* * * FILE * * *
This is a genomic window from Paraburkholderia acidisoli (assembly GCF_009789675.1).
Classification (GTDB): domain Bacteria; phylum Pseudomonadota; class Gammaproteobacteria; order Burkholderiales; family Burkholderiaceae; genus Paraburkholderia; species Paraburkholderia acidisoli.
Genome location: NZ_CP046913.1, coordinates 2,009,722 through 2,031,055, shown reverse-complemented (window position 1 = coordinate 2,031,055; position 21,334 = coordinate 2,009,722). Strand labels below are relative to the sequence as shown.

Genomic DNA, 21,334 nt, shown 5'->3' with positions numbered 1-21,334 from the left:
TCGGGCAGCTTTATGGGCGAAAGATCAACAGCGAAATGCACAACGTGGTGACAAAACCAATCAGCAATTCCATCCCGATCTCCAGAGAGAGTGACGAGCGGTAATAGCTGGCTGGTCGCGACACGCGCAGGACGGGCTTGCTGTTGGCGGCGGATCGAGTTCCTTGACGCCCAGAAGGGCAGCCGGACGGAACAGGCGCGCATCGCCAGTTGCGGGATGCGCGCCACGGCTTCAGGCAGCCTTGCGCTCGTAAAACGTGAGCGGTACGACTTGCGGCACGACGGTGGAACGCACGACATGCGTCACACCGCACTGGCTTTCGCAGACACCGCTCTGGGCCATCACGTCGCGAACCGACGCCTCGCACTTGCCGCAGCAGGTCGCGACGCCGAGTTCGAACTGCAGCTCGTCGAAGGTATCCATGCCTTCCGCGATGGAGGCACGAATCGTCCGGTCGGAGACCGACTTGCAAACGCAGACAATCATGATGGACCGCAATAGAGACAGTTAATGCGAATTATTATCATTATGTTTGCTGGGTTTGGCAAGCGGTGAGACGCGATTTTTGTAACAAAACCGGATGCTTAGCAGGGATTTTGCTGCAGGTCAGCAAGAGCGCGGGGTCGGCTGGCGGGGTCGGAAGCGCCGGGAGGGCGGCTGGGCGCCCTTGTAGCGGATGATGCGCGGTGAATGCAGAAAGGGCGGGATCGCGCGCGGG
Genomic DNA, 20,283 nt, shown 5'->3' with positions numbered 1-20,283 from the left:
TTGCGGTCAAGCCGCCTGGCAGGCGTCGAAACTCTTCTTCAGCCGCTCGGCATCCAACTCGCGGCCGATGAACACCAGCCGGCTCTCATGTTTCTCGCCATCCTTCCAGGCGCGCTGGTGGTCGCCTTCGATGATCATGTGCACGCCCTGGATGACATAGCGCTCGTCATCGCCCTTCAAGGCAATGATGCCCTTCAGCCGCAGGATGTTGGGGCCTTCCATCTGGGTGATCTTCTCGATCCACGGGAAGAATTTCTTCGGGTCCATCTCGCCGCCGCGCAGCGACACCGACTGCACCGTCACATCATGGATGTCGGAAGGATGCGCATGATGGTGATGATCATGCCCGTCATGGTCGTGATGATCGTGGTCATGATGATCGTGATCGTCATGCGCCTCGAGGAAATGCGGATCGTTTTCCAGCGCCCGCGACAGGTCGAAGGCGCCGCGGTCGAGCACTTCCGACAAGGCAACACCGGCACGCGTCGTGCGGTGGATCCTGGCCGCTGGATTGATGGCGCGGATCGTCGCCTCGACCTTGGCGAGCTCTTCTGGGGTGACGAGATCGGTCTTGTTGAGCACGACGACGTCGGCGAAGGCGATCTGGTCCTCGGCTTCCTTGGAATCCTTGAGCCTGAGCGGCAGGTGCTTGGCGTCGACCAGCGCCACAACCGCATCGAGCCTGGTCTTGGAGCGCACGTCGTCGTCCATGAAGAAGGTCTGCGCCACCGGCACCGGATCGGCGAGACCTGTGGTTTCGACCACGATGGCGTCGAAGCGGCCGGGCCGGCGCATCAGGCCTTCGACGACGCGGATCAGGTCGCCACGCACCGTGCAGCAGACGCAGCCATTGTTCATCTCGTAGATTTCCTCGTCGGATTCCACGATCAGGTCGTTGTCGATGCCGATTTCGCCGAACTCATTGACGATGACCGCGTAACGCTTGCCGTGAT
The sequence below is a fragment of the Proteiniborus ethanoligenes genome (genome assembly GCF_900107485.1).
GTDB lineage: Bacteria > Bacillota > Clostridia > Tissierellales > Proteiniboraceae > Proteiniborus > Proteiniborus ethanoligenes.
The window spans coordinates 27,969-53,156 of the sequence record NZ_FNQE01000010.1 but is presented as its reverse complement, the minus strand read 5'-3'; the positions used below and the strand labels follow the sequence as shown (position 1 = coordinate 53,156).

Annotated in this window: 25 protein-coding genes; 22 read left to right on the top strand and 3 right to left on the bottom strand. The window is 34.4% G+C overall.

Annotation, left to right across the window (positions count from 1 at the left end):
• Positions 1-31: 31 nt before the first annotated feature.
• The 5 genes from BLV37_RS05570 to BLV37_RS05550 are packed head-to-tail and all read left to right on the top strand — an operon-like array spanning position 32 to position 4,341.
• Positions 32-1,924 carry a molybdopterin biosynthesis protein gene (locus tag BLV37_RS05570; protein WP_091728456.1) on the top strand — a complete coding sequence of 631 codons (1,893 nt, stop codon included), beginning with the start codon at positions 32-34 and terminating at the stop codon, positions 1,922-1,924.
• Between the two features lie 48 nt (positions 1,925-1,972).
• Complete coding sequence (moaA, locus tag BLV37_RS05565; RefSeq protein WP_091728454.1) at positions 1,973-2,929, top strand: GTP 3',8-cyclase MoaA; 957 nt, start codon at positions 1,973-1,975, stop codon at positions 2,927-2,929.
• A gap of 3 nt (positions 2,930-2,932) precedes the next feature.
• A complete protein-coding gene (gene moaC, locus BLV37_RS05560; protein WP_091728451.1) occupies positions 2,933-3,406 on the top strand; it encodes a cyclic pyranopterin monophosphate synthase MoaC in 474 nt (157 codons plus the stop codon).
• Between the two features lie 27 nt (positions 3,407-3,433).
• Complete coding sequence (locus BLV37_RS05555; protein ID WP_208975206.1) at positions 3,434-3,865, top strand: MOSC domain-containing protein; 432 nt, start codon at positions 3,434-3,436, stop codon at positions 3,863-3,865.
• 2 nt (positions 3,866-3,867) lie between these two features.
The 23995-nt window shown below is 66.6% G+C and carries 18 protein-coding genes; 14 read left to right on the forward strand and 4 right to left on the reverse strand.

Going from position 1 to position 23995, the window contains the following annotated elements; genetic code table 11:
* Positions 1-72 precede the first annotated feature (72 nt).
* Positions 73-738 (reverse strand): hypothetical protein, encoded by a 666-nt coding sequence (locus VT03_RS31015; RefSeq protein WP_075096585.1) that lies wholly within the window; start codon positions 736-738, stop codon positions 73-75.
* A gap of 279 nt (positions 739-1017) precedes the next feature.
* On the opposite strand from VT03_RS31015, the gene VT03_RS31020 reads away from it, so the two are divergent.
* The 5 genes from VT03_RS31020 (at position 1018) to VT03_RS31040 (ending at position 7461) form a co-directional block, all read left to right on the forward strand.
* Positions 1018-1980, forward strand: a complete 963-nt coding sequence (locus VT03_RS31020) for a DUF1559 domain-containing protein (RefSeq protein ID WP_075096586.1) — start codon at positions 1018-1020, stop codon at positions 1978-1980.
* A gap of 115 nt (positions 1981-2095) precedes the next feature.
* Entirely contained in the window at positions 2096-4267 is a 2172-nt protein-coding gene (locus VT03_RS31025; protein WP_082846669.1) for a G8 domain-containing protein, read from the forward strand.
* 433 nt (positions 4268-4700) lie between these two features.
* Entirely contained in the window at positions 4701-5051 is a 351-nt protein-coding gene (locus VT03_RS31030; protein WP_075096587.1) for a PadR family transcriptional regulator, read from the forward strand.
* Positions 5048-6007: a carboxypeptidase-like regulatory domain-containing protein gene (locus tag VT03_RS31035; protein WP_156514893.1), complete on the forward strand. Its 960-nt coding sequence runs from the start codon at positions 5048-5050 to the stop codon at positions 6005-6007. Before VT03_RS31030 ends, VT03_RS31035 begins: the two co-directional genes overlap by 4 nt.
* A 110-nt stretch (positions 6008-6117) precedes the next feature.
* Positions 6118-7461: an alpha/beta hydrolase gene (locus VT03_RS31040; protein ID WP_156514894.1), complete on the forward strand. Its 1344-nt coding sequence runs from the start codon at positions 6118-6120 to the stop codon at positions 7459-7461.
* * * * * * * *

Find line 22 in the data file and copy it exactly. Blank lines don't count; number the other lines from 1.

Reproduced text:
• 2 nt (positions 3,866-3,867) lie between these two features.